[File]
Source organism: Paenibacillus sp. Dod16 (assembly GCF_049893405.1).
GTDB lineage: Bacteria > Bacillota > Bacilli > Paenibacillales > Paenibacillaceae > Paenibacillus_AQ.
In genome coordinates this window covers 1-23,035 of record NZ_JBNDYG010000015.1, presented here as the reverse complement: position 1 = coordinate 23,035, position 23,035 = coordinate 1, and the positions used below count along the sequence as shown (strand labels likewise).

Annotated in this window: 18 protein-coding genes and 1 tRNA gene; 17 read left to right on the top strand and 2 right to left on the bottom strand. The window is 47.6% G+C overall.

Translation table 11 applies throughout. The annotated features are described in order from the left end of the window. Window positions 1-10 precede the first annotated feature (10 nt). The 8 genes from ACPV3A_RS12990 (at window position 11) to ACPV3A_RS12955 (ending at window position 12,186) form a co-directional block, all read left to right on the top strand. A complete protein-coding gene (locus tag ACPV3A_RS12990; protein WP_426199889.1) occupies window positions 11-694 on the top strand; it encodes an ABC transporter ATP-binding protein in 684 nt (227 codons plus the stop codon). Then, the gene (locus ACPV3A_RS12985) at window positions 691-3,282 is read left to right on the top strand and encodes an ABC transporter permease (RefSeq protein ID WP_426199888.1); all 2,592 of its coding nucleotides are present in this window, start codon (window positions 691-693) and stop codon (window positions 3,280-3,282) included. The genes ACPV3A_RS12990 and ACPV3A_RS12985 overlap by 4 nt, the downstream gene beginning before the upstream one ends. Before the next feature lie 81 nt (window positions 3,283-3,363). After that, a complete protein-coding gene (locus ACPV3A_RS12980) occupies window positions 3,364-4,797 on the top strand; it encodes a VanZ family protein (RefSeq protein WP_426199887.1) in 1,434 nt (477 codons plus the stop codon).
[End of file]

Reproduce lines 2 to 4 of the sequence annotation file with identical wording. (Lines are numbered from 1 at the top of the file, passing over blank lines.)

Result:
GTDB lineage: Bacteria > Bacillota > Bacilli > Paenibacillales > Paenibacillaceae > Paenibacillus_AQ.
In genome coordinates this window covers 1-23,035 of record NZ_JBNDYG010000015.1, presented here as the reverse complement: position 1 = coordinate 23,035, position 23,035 = coordinate 1, and the positions used below count along the sequence as shown (strand labels likewise).

Annotated in this window: 18 protein-coding genes and 1 tRNA gene; 17 read left to right on the top strand and 2 right to left on the bottom strand. The window is 47.6% G+C overall.